If you publish your book the traditional way, it shouldn’t cost you anything. But if you want to self-publish, chances are you’ll need a little cash to do it. I can only speak as to my experience, but if you want to know what it takes to self-publish, read on!
The first potential cost of publishing a book - other than the opportunity cost of time it takes to write it - is in hiring an editor. Now I don’t do that. I edit my own books, both to reduce costs and because I actually enjoy it. But hiring an editor is another option…and it can be an expensive one.
Having someone proofread your manuscript - offering spelling and grammar suggestions, as well as word usage suggestions - might cost around 0.5 cents per page, or $500 for a 100,000-page manuscript. Having someone do copyediting - which includes the above, plus suggestions on writing style - might cost several times that. One company I know of charges $1500 per 100,000 pages.
The second potential cost is in designing a book cover. Sure, you can do it yourself - and if you’re an experienced graphic designer, give it a go - but otherwise I’d recommend spending money on this. The price range varies, but I spend about $600 to $800 per cover. That includes the ebook and paperback covers, and some promotional images.
The third cost is for your website. Personally, I use Squarespace. The domains cost around $20 each a year to maintain, and the web design tools are a couple hundred bucks a year.
The fourth cost is in buying proofs and paperbacks for yourself and any conventions you might want to go to, as well as for giving local libraries and bookstores a few copies. For me - for books in the 150,000 to 200,000 word range - it costs about $6-$7 a book.
The fifth potential cost is advertising. Sure, you don’t have to advertise, but it can help. It’s certainly helped me get the word out on my books, and makes a demonstrable difference in book sales. I advertise through Amazon, Google, Goodreads, and Facebook. It costs about 20-40 cents per link click, and for me it’s only worthwhile for book series. Getting people to buy the first book means they might buy the second and third. But if there’s only one book in the series, it’ll be hard to make a profit through Google and Facebook ads, at least in my experience.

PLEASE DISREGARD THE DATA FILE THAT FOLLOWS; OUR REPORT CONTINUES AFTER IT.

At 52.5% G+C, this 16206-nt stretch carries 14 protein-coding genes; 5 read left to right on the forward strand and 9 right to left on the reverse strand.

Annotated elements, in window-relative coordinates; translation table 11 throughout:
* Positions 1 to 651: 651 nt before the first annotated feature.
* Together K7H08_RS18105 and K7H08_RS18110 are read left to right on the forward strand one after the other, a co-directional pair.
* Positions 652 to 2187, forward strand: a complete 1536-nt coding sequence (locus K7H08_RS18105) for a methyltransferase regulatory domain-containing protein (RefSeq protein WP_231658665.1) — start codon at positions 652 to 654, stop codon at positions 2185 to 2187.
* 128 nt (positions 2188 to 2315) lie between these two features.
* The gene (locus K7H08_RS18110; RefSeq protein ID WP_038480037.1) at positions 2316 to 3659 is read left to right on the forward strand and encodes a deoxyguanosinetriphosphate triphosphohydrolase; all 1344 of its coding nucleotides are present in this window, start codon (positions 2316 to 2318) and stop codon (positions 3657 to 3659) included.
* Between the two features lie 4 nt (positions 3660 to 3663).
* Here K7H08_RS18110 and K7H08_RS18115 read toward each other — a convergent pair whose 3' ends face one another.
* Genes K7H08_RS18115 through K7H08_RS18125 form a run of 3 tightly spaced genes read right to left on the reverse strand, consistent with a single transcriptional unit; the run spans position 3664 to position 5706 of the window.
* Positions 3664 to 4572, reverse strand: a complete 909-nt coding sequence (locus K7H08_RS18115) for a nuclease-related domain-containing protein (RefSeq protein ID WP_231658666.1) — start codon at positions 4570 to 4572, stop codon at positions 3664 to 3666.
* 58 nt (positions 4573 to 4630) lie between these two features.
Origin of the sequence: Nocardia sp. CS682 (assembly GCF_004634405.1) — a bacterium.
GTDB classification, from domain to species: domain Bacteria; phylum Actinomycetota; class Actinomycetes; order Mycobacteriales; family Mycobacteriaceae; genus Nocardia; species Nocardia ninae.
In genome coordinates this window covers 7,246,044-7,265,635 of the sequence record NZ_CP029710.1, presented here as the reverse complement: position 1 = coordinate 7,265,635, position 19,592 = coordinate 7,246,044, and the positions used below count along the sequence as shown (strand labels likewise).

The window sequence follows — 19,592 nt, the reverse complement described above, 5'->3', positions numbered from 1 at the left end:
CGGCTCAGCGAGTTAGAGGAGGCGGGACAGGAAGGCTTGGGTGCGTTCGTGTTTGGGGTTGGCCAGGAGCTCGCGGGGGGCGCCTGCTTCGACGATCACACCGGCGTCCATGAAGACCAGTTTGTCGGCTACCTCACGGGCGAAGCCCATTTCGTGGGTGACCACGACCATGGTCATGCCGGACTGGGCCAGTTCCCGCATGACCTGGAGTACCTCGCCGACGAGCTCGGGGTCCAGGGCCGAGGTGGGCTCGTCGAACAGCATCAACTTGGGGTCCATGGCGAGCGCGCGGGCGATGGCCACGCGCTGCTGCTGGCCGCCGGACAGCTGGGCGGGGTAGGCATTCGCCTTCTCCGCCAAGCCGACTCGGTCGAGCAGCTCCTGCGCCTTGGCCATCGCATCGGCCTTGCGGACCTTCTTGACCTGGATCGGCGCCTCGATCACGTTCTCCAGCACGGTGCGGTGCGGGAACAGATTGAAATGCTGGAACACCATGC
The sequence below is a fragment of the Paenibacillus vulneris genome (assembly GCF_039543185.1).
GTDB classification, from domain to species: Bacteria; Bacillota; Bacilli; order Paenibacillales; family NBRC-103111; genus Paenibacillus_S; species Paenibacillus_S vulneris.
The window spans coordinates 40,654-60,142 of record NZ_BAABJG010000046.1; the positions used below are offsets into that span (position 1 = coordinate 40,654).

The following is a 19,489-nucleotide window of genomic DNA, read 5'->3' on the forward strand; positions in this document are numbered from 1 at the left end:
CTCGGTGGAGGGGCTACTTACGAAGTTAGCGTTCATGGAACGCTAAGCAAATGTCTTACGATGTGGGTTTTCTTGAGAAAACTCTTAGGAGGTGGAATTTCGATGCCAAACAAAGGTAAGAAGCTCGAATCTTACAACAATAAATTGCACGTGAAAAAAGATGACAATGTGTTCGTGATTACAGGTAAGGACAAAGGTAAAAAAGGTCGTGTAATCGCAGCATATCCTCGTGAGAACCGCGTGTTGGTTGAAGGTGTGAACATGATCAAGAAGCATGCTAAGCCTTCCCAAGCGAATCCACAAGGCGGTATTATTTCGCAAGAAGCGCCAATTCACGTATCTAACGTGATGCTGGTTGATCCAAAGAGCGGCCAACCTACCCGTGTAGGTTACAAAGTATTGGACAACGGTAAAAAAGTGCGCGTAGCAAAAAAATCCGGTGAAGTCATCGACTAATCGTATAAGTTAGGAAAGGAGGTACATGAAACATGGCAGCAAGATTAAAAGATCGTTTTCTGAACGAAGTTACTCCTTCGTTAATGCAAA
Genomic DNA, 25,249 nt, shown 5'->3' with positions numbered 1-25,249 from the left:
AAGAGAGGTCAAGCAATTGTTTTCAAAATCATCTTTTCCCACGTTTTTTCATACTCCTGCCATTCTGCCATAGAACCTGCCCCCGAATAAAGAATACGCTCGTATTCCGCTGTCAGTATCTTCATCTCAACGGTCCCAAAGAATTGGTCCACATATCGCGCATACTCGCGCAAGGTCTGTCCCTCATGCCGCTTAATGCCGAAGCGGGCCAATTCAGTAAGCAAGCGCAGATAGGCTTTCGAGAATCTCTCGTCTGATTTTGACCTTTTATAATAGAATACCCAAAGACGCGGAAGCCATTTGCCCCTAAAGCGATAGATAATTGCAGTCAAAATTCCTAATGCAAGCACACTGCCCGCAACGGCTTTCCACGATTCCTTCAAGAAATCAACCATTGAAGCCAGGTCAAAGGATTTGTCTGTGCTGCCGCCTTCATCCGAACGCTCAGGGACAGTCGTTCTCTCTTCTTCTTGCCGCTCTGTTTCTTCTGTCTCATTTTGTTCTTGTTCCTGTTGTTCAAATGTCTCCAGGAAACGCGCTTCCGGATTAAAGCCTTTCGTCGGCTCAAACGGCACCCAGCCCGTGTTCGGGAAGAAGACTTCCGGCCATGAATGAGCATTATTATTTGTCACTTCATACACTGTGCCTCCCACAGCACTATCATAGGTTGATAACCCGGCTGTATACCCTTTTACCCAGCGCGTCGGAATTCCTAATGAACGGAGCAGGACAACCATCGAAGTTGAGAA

The sixth potential cost is conventions. I go to Readercon and the World Fantasy Convention every year, and with flights and hotel costs, it can run up a tab of thousands of dollars a year.
The seventh potential cost is doing the audiobook. If you go through ACX, this can be free if you share profits with your narrator, or cost thousands of dollars if you don’t. It cost roughly $16,000 to do the first three books of the Runic series. I could have gone through a traditional audiobook publisher like Tantor, and I would’ve gotten a few hundred dollars per book and had the audiobooks made at no cost to me.
As you can see, it can be really cheap or really expensive to self-publish, depending on how much you choose to do yourself. As a sole proprietor in the U.S., these are tax-deductible, which helps.
Of course, the question you might be asking yourself is whether or not your book sales will ever make enough money to net a profit. I can’t answer this for you - it depends on your book, after all - but in my case I’ve been lucky enough to more than break even with my self-published books. Ultimately, you have to write a book that lots of other people want to read, then find a way to get the word out.
I hope this helps with those of you that are thinking of going down the self-published road in the future!